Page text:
What is a root apex resection?

tooth intended to root apex resection procedure
tooth intended to root apex resection procedure

Root apex resection is a procedure consisting in cutting off the apex of the tooth root and cleaning the surrounding bone from all lesions and inflammations. It is performed when there is no possibility of re-treating the canal or the periapical changes do not undergo such treatment.

The symptom that testifies to the development of inflammation of tissues surrounding the tooth root is primarily the pain intensifying during biting. This pain persists and very often is accompanied by swelling of the cheek, the presence of bulges on the gum and subfebrile state. Depending on type of tissue inflammation, the pain may be mild or pulsating. Periapical inflammation is the body’s reaction to the appearance of bacteria in the root canal. Inflammatory tissue appears in place of bone near the root apex.

The course of treatment

The course of treatment

When repeated root canal treatment is not possible, or periapical lesions cannot undergo such treatment, the only possible procedure is apical root resection.

The procedure is performed under local anesthesia. The resection involves removing the root fragment that contains the uncleaned and unfilled section of the canal. During the procedure, the surgeon opens soft tissues around the root to expose the bone and remove the infected or inflamed  tissue, including the tip of the root. The end of the duct is filled with special cement (MTA) to seal it. After surgery, there is often significant bone loss, which should be supplemented with bone substitute biomaterial and covered with a special membrane.

1. rising of gingival flap, creation acces to the periapical area       2. removal of inflamed tissue

1. rising of gingival flap, creation acces to the periapical area       2. removal of inflamed tissue

3. cutoff of root tip, 4. retrograde root canal filling

         3. cutoff of root tip                                     4. retrograde root canal filling

5. biomaterial introduction, 6. placement of protective membrane

         5. biomaterial introduction                              6. placement of protective membrane

After resection surgery, as with any surgical procedure, minor pain and swelling may occur. These symptoms usually disappear within a few days. In cases of prolonged or intensifying pain, swelling, bleeding or fever, please contact your dentist.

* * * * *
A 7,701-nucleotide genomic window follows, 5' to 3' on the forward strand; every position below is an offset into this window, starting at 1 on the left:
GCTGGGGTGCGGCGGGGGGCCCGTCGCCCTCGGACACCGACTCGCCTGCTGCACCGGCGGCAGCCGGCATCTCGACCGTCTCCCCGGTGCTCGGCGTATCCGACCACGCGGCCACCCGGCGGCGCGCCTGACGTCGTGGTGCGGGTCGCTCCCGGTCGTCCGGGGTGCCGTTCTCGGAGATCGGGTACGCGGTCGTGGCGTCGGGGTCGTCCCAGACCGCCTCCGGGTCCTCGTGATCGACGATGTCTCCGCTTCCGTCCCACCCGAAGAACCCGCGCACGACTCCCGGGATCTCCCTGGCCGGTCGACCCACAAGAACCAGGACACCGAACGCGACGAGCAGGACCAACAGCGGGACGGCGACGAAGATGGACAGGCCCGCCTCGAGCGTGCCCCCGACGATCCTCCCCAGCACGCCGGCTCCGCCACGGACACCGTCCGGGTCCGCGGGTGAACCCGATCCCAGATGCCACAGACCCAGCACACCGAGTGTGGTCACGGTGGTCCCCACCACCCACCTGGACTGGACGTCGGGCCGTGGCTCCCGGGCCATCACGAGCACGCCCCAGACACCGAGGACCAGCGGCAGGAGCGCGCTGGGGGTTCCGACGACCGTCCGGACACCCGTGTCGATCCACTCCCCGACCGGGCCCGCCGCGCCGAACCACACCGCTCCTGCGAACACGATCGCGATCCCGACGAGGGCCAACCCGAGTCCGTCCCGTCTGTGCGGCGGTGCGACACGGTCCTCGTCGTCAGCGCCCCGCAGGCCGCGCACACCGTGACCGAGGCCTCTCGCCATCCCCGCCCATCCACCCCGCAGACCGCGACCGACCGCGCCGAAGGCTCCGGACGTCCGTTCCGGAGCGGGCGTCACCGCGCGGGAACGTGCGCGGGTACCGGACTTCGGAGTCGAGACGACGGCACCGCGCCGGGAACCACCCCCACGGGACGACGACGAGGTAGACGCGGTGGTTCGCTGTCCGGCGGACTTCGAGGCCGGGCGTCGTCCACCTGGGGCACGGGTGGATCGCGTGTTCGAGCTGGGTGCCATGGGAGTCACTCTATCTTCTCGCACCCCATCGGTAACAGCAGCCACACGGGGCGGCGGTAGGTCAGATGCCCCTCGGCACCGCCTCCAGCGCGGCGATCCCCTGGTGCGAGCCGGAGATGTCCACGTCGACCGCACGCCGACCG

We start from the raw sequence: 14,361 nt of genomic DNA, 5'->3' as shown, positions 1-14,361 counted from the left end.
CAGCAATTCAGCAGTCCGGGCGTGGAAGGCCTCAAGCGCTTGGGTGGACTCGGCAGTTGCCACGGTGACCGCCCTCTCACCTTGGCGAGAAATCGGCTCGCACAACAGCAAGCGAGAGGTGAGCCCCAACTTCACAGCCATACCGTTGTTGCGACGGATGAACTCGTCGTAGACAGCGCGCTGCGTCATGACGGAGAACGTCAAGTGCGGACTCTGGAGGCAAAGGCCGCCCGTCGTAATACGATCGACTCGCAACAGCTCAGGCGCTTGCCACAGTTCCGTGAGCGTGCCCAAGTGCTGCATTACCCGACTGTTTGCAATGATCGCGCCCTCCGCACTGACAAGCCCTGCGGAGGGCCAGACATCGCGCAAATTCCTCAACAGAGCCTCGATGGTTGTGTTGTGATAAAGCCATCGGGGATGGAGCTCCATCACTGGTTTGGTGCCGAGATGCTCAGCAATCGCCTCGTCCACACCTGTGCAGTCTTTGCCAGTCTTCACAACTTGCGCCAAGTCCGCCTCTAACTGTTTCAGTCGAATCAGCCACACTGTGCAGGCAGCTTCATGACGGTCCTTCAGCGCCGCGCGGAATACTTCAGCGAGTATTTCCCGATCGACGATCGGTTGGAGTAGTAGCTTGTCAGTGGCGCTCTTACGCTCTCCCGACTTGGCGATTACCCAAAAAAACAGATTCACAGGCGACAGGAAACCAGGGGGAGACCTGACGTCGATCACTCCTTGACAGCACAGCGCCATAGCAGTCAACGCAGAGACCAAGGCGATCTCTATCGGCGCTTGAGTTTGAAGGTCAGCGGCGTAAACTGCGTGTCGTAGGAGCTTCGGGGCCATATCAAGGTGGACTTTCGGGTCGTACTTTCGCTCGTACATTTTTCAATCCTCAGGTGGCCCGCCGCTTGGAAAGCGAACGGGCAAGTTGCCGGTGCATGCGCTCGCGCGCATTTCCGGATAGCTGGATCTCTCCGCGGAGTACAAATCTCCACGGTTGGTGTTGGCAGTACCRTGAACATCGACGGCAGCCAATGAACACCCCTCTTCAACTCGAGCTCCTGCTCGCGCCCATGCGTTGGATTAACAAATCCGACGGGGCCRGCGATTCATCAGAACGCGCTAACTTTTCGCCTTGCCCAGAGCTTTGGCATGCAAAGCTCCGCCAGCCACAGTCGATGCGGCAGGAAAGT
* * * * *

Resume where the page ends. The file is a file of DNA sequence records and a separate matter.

• After treatment it is recommended to apply cold compresses to the cheek area.
  • Consume only cold or cool food.
  • Take the medications prescribed by your doctor regularly.
  • Brush your teeth gently, avoiding the area of surgery. For the first week, clean the treatment area with only your finger and toothpaste.
  • Use a recommended antiseptic fluid.
  • It is important to drink plenty of fluids. Avoid drinking thick liquids through a straw, as this can intensify bleeding.
  • Avoid excessive physical exertion for 12 hours after surgery.
  • Inform the doctor about any disturbing symptoms.

Indications and contraindications

Indications for the procedure:

  • chronic periapical inflammation (granulomas, root cysts)
  • difficulties in conservative or endodontic treatment (curved, narrowed root canal)
  • pathological abnormalities (dentinomas)
  • dentist errors (perforations of the canal wall, breakage of the tool in the canal)


  • milk teeth
  • teeth incorrectly positioned in the arch
  • acute inflammation of the tooth
  • inflammation of the mouth and throat
  • viral conditions (herpes of the lips)
  • women in the first trimester of pregnancy
  • systemic and organ diseases (including diabetes and kidney disease)
  • advanced periodontosis (periodontitis)